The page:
In this research project many nuances of higher education was revealed the stark lack of research scholars and the hardships of women research scholars in Covid times there was a sense of loss as being in the space of higher education in itself is struggle being at home loosing focus and engaging in household activities the absence of a physical space for education took a toll on the mental health of students so many women researchers discontinued their research course.

Kerala Paradox:

Women in Kerala are not denied access to education however, the paths to achieving endeavors of success is obstructed by multiple road blocks. A woman’s educational status does not give her an environment to digress from the cultural norms and the liberty associated with literacy. Their mobility is curtailed by cultural practices as women with financial leverage are perceived as threat to their male counterparts to their power and status as the primary earners for their households. Moreover, when women are treated as secondary citizens men are threatened by an employed woman’s success as financial independence makes women less dependent and more aware of her potential and ability to make decisions on her own. Most common concern raised was women’s access to public space young women want to experience the freedom of college life away from home surveillance. Simple joys of hanging out with friends or seeing stars in the night as innocent as it can get but there is curb on women’s mobility from within the family and by the community at large. It is a common pattern Male migration rate is high, they migrate to earn livelihood and women take up the domestic responsibility of the household. Women engage into care giving activities of children and elders of the house of which some are working women she is then character shamed for being away from house or working late. To avoid all this woman prefer sticking to the label of an ideal Malayalee woman which becomes hard to resist in the process of avoiding such sort of complexities. High HDI numbers then becomes a mere claim to development modernity with such strong presence of patriarchal forms in multiple levels - family, society, workplace despite claims to economic development. When young women claim their agency or choice the only way of pulling them down is by name calling. Word like “Feminichi” is used for women who claim themselves as feminist under the patriarchal scheme “Feminichi” is a negative connotation.

I am essentially arguing that despite the importance of development, under¬standing the constant persistence of gender inequality in higher education and in Kerala at large requires a seri¬ous reconsideration of cultural ideologies. In short, I would like to suggest that the concept of patriarchy in the social system which varies with time and across space is a starting point for under¬standing the paradox of gender and development in Kerala. In the beginning I had mentioned about logistics management at home and support within family it is a combined effort by everyone around women that would keep her going as our society is structured this way. What motivated me to write the experiences of these young women is the abundance of talent and the sheer zest and zeal I saw in them to achieve career goals, to travel and to just live an unburden some life,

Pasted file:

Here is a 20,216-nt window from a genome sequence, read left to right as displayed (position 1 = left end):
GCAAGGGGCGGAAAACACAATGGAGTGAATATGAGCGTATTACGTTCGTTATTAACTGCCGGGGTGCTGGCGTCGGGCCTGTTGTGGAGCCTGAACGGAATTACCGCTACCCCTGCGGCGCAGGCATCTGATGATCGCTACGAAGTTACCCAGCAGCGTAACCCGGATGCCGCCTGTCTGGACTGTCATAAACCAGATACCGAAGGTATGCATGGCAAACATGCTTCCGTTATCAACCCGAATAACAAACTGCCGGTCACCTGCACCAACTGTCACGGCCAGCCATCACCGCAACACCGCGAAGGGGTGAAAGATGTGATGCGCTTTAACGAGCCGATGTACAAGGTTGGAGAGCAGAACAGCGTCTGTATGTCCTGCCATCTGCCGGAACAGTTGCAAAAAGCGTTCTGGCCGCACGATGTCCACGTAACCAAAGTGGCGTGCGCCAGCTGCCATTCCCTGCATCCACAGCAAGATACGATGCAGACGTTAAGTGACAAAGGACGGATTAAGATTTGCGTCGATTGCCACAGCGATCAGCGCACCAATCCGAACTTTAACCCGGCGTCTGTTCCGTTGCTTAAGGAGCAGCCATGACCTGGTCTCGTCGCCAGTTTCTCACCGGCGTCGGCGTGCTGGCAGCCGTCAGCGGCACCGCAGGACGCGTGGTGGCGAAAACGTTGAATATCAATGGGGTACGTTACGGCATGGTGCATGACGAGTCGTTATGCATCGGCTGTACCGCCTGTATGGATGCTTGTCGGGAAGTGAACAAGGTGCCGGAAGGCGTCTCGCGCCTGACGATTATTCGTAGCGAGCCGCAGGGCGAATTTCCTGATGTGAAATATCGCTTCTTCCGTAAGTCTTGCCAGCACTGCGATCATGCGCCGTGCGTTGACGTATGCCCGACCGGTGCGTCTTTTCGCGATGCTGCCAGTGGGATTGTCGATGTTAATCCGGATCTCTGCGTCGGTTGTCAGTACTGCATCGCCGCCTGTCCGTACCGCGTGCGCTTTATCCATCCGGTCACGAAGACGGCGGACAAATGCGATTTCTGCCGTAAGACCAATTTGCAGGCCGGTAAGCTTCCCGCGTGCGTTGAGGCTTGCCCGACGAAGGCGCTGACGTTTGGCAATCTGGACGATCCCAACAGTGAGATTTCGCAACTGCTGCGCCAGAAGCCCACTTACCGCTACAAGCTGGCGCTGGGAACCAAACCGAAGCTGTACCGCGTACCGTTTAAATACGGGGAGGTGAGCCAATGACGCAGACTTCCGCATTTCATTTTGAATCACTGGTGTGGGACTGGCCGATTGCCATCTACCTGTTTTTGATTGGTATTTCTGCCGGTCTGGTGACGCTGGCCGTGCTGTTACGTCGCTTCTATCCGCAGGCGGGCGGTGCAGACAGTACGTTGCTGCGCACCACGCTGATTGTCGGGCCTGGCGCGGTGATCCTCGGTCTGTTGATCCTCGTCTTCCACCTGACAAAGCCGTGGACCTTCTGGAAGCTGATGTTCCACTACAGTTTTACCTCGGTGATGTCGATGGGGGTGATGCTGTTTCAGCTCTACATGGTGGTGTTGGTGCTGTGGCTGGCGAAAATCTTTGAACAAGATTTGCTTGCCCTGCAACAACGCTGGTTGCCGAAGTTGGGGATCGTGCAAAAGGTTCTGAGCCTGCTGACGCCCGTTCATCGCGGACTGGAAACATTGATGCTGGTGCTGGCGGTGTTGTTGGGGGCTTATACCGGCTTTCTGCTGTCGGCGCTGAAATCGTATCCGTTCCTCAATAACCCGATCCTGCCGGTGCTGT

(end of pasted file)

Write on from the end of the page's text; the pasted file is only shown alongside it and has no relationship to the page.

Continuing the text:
05 June 2022

Article: While reading ‘Blue Eyed Girl’.
Author: Bhagyashree Jawale.

Shilpa Kamble wrote her first novel titled ‘Blue Eyes Girl’ in 2014, published by Goda publication, Aurangabad. This novel is appreciated by critiques and masses. Her play ‘Biryani’ is also famous. Which is socio-political drama around the lives of two women, Sakina and Kurmuri. I have seen many characters like this in my life and around me. I have come across characters similar to those described in the novel. Not everyone’s struggle is the same and the nature of the struggle keeps changing. In the face of changing struggles, circumstances change and so do the ways in which we address the issue. I liked the novel because it is written in the form of books, letters, personal anecdote, stories, and diary entries. The author looks at issues from different angles. Although she was impressed by Modak Maharaj, she was not entirely convinced about following him. She has struggles daily related to shelter and accessing education. I really admire the author’s unique style of writing which includes talking about the problems of public toilets in story format. 

The letter in the novel is also different because the letter written by Ulka's mother, Vaijayanata, to her mother presents their struggle for survival as well as their social context. Through Ulka’s letter to her friends, we can see Ulka’s social struggle. The correspondence letter between Ulka and Meera reflects Ulka’s transformation which occurred through her journey. Readers become aware of the new changes that take place as an organization or group is operating in the society. Not everyone in society has financial and cultural capital. There are difficulties in learning, especially in slums, and some concrete steps have to be taken to solve these difficulties. In the novel, the youth organization 'Akrosh' draws our attention to this. Organisations such as ‘Akrosh’ make a significant contribution in empowering the new generation

The excitement around Babasaheb Ambedkar's birthday at home was a source of inspiration for me since my childhood. While in school, I realized that Dr. Ambedkar had studied many different subjects and received many degrees. His identity was different from the one popularly known in the society, which is as the architect of the constitution. I gradually came to understand his place in education and his contribution in every field. I think that is why I developed a passion for education.